Yet, how is it that Americans primarily weigh the conditions and choices around them through their own self-interest and still manage to cooperate toward the common good? In response to this apparent conflict, Tocqueville underscores that Americans do not abandon reason to the government, but that “will and reason are applied in making a common undertaking succeed.” He insists that their reason and experience leads them to connect their own good with dependence on other people and in the general preservation of order and rights. The American comprehends the extent to which his own well-being depends upon the prosperity of the whole and judges accordingly.
Until now, I have not considered how the reason of the individual is affected by other people, but this is a crucial aspect of Tocqueville’s understanding of the American democracy. He emphasizes that, when conditions grow more equal among men, those in a democracy will seek sources of truth in themselves and other people who are like them instead of sources “above humanity” (408).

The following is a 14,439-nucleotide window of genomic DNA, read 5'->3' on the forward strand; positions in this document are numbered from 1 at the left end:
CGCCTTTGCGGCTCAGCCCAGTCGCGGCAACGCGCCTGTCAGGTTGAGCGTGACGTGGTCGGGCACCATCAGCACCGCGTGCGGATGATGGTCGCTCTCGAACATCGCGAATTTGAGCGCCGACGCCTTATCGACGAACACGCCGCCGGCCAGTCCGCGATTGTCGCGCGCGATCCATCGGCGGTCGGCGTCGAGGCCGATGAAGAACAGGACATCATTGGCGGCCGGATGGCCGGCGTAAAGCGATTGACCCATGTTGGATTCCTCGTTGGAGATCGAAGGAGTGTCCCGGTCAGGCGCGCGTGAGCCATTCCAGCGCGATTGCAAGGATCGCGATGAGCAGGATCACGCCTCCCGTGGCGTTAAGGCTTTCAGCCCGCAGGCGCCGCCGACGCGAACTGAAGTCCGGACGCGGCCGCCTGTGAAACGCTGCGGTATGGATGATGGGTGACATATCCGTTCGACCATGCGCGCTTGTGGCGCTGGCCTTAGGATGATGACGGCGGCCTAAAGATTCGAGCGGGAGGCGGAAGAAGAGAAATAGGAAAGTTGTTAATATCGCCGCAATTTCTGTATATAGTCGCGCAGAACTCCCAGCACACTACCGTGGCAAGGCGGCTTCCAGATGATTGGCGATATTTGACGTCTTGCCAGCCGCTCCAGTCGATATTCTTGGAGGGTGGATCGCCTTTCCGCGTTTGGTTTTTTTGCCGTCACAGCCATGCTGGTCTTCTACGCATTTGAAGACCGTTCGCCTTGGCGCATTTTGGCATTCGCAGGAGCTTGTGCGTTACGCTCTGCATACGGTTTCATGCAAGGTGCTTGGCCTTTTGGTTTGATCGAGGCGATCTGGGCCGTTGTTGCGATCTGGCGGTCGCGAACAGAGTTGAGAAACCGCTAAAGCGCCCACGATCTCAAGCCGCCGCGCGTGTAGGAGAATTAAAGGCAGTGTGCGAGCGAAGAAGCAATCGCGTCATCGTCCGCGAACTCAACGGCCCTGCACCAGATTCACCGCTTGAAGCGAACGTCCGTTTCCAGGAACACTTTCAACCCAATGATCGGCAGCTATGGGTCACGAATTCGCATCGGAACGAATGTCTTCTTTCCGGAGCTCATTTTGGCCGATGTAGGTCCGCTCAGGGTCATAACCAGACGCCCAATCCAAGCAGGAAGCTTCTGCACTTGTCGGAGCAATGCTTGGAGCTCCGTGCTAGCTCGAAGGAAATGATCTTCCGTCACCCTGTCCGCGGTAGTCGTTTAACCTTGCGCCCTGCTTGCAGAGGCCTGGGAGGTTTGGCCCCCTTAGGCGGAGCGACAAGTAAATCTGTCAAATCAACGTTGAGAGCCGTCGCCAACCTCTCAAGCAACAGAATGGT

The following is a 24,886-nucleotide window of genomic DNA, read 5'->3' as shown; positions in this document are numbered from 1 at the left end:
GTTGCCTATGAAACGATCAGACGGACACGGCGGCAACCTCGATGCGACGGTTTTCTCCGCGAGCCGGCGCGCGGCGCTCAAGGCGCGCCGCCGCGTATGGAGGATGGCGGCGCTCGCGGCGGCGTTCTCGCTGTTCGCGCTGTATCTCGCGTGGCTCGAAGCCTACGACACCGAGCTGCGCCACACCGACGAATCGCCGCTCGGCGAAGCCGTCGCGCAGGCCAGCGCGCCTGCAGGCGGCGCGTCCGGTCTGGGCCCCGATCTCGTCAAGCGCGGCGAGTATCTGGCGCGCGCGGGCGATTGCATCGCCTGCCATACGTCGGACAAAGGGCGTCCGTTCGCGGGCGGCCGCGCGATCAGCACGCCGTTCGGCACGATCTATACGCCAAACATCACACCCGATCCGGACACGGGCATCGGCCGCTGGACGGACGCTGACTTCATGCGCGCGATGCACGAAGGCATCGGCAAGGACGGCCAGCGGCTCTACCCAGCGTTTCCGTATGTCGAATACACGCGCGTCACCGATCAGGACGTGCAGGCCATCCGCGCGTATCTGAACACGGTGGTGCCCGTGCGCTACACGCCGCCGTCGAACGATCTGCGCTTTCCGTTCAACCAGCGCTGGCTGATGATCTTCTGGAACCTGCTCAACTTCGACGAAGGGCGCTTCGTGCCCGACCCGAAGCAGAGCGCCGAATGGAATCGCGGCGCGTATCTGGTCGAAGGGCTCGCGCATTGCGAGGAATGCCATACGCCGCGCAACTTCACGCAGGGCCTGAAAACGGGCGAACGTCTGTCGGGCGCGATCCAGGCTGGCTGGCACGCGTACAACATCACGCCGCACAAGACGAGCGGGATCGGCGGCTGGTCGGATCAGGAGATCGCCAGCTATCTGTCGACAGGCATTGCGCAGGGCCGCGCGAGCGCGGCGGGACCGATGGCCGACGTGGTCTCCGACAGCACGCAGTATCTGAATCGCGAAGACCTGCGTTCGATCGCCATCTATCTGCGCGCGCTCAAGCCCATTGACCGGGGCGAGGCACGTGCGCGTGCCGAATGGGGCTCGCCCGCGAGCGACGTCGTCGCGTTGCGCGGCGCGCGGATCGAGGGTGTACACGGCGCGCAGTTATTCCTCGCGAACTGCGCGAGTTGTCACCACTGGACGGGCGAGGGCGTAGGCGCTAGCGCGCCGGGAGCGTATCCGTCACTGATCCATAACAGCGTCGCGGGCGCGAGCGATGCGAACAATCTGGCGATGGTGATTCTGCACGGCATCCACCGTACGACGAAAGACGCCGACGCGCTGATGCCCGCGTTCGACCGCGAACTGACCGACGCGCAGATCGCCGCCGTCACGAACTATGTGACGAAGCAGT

As democracy loosens traditions and the bonds of generations and distinct classes and brings men to consider themselves more equal intellectually, Tocqueville argues that people inevitably come to depend more and more upon their own judgment to arrive at opinions and beliefs. Thus, naturally, the American resists outside authority and general theories. But because the individual is limited due to life span, time, and energy and cannot possibly submit everything to the effort of his own reason, Americans must derive some truths from other sources whether or not they like to admit it. One of these sources is common opinion or majority opinion.
Not only is common opinion the sole guide that remains for individual reason among democratic peoples; but it has an infinitely greater power among these peoples than among any other. In times of of equality, because of their similarity, men have no faith in one another; but this same similarity gives them almost unlimited trust in the judgment of the public; for it does not seem plausible to them that when all have the same enlightenment, truth is not found on the side of the greatest number (409)